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Ancient Egyptian foundry workers: The raw materials, the furnace, the melting, the casting, working conditions
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Foundry workers

    Rekhmire's tomb is a treasure trove for the student of ancient crafts. In a wall painting which depicts the sequence of actions performed by foundry workers who are in the process of casting two bronze temple doors.

The raw materials

Carrying bronze ingots     The caption above this picture reads
Carrying asiatic copper which his Majesty has brought after his victory over Retenu in order to cast the two doors of the temple of Amen at Luxor, to cover their surface with gold after the fashion of the horizon. It is the mayor of Thebes and vizier Rekhmire who ordered thus.
Inscription in the tomb of Rekhmire
After a German translation taken from 'Pharaos Volk' by T.G.H.James
    Some of the copper found in the Middle East occurred as natural bronze and contained up to ten percent tin or arsenic [6], which made it excellent for casting. If the tin content is below five percent, the alloy's colour remains copper-red, changes into a golden yellow with more tin added, but begins to lose its brightness above 15% of tin. This change in colour is accompanied by an increase in hardness and a decrease in malleability [1].


Charcoal     Copper and bronze, unlike iron, could be melted in the primitive furnaces the ancient Egyptians used. Charcoal, often made of acacia wood [2] was used to heat the metal. Higher temperatures can be attained by burning charcoal rather than wood.

The furnace

Stoking the fire     In order to reach the necessary temperature, ventilation was needed. During the Old Kingdom blowpipes were used for this purpose, tipped with ceramic heads to prevent their burning up. The New Kingdom saw the introduction of bellows made of bowls covered with skins. They were expanded by pulling their top upwards with a string. The air was then expelled by stepping on them.
    Goldsmiths who worked with smaller amounts of metal and thus smaller fires, continued to use blowpipes to heat their raw material in order to increase its malleability.
    Behind the furnace there is a pile of charcoal. A worker is stoking the fire and two others are operating the bellows.


Carring air tubes     Despite their ceramic tips, the air pipes degraded quickly in the intense heat and had to be replaced.
    In this picture three workers equipped with tongs are bringing spare parts.
    In order to cast a door requiring large amounts of metal, a number of furnaces had to be kept going. A continuous supply of molten bronze was crucial for the proper execution of the task.


Fanning the fire     Two workers are getting the heat up by working the bellows. One doesn't quite know how these worked, but it is supposed that they did not have any air-valves, lessening their efficiency.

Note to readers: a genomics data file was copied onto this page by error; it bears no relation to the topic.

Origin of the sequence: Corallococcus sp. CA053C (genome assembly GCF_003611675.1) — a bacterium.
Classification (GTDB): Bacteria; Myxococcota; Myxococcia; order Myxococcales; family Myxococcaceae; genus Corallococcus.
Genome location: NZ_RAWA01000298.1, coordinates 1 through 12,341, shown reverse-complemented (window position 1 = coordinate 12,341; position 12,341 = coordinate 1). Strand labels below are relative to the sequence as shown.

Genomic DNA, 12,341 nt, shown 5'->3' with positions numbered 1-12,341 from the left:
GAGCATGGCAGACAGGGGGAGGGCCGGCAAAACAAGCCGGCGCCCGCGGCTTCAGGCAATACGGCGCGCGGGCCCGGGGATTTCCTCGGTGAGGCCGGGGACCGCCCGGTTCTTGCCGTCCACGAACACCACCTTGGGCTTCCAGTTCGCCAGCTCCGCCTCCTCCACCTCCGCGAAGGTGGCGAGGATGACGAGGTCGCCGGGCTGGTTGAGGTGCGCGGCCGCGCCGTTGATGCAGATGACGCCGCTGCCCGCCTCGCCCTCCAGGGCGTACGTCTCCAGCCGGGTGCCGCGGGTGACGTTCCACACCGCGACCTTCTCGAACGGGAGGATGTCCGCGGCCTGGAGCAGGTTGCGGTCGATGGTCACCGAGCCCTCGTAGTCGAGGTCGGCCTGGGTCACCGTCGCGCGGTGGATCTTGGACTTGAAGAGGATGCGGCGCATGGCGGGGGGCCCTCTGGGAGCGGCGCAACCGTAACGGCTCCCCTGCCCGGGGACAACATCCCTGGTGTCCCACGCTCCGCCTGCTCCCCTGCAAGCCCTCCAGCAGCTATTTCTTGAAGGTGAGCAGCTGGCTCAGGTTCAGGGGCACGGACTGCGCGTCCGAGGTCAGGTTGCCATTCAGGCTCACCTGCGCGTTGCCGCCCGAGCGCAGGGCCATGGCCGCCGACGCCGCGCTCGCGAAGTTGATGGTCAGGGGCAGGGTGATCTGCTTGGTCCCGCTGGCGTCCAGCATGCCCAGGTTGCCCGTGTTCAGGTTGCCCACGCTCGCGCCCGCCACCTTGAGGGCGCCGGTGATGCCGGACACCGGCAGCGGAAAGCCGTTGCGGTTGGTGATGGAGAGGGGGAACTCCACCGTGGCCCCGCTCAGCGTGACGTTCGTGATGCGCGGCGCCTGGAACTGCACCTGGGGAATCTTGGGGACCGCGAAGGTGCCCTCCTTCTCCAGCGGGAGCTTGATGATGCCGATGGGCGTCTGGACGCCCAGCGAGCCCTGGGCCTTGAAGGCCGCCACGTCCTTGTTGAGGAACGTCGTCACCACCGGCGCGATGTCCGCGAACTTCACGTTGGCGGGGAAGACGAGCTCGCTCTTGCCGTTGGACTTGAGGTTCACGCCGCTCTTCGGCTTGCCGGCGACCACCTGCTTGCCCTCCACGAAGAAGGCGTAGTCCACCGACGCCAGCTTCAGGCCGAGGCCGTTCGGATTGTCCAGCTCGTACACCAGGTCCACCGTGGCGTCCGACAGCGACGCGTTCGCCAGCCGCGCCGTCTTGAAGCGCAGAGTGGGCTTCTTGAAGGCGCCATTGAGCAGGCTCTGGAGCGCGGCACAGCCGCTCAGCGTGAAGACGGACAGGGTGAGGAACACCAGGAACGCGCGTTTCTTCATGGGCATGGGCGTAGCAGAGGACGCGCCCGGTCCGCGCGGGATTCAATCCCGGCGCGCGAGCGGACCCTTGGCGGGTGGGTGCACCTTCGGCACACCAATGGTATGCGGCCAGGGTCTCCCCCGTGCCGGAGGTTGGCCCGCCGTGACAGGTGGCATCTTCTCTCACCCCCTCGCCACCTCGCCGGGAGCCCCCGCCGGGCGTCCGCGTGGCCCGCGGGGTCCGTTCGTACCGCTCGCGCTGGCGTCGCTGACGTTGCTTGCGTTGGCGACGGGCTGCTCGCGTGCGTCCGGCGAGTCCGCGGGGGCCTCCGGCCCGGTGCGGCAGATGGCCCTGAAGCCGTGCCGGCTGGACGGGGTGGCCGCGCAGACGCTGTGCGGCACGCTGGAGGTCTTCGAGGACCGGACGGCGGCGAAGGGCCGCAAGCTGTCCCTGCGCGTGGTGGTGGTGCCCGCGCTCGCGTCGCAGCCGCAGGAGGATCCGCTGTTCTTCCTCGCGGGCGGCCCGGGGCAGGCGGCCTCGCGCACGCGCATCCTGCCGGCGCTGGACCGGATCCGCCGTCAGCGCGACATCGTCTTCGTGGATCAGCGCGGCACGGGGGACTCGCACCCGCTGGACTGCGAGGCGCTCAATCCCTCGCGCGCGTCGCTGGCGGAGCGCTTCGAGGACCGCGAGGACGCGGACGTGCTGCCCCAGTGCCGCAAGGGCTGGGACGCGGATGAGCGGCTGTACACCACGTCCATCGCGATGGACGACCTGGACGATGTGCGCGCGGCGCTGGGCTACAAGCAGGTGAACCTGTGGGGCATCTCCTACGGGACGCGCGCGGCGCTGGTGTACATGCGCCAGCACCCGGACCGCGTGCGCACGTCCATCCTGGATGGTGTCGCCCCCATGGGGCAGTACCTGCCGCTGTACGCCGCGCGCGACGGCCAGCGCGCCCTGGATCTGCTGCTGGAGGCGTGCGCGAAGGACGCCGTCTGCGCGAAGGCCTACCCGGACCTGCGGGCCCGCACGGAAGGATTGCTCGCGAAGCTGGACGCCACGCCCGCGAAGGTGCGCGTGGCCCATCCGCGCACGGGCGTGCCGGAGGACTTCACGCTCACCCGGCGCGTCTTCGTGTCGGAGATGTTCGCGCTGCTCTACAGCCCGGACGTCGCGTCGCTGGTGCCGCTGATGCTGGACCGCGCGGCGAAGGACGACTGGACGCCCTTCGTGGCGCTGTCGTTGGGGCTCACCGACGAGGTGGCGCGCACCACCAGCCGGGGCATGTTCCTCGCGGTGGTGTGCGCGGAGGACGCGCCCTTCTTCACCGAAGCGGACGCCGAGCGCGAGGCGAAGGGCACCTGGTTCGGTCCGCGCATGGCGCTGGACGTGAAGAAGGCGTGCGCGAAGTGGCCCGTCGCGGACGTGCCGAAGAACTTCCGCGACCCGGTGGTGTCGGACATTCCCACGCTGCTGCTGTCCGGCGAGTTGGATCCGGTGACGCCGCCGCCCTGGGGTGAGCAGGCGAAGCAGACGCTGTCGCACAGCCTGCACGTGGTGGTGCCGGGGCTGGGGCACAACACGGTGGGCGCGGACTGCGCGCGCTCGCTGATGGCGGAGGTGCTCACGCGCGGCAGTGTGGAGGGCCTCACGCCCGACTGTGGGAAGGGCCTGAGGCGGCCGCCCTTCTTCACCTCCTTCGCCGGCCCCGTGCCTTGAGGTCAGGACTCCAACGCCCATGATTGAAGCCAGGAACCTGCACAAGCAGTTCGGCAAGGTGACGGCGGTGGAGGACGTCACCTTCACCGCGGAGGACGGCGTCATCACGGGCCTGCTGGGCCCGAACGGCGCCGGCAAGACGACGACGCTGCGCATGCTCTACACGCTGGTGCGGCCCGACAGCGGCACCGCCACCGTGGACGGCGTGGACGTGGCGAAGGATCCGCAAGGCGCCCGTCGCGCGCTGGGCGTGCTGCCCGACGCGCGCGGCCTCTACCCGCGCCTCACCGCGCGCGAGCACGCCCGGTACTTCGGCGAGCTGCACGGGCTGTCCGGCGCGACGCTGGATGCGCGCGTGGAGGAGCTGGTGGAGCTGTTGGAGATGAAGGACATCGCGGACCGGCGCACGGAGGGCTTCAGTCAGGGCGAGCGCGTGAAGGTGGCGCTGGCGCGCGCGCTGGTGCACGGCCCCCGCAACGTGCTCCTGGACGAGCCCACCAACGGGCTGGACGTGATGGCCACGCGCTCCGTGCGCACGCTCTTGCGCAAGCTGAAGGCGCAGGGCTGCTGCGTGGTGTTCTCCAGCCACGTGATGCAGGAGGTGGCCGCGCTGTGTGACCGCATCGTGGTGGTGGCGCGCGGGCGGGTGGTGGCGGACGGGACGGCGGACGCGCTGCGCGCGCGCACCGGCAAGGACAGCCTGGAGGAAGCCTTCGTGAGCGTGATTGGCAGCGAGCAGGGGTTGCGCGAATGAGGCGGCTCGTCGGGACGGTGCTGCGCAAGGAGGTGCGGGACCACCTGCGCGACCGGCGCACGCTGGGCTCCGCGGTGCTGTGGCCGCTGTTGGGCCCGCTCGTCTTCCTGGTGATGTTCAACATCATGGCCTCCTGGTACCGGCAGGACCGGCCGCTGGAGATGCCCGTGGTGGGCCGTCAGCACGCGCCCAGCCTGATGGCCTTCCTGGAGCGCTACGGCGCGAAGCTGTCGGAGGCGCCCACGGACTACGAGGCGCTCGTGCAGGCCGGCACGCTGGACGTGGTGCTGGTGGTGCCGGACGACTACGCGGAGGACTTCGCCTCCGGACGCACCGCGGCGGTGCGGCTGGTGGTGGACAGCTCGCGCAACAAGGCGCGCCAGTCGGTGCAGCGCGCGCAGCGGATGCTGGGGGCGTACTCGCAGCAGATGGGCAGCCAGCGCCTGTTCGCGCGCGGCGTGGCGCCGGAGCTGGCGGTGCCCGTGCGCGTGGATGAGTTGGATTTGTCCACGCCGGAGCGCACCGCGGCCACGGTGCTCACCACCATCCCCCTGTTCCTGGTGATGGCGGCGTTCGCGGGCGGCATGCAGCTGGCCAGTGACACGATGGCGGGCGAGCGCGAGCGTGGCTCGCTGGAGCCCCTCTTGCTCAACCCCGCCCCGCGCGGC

The melting

Placing the crucible on the fire     A ceramic melting-pot containing bronze ingots is placed on the fire and heated until the metal reaches a temperature higher than 1030°C, the melting point of bronze. [5]

The casting

Lifting the crucible with the molten metal, Source of the     The crucible with the molten metal is lifted off the fire with two poles


    and the liquid bronze poured through funnels into the clay mould.


Bronze doors     Some think that these scenes depict the casting of bronze sheets used to plate wooden doors with and not solid metal doors. But sheet metal would probably not have any pivots [3]; and why would one cover their surface with gold, as one could gild the wooden doors directly (unless of course the purpose of the bronze was solely to reinforce the wood)? No solid bronze doors have ever been found, but neither have full sized bronze-plated wooden doors.
    More complicated shapes like those of vases, statues and the like were cast using the cire perdue technique: wax was given the desired shape around a core of clay and then everything was covered in clay. By heating the wax was extracted and molten bronze could be poured into the space left.

Working conditions

    Working in a foundry was hard physical labour involving the carrying of heavy loads, often dangerously hot with little safety precautions, and the fanning of furnaces with inefficient bellows near hot open fires. Foundries were perilous, dirty and smelly places, and bestowed only a low social standing on their workers.
I have seen the metal-worker working at the mouth of his furnace; with fingers like the stuff of a crocodile. He stinks more than fish eggs.


[3] Egyptian doors did not turn on hinges but rather on pivots for which there were holes in the lintel and threshold stones.
[5] The melting point of bronze depends on the amount and kind of the metals added to the copper. It can be as low as 950°C.
[6] The use of the poisonous arsenic was abandoned by 2000 BCE. People probably noticed that the working of certain alloys over extended periods caused infirmities in foundry workers and smiths.

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-Group of bronze tools for woodworking, New Kingdom (British Museum)
-[1] Copper
-[2] The Emergence of Iron Smelting and Blacksmithing: 900 B. C. to the Early Roman Empire
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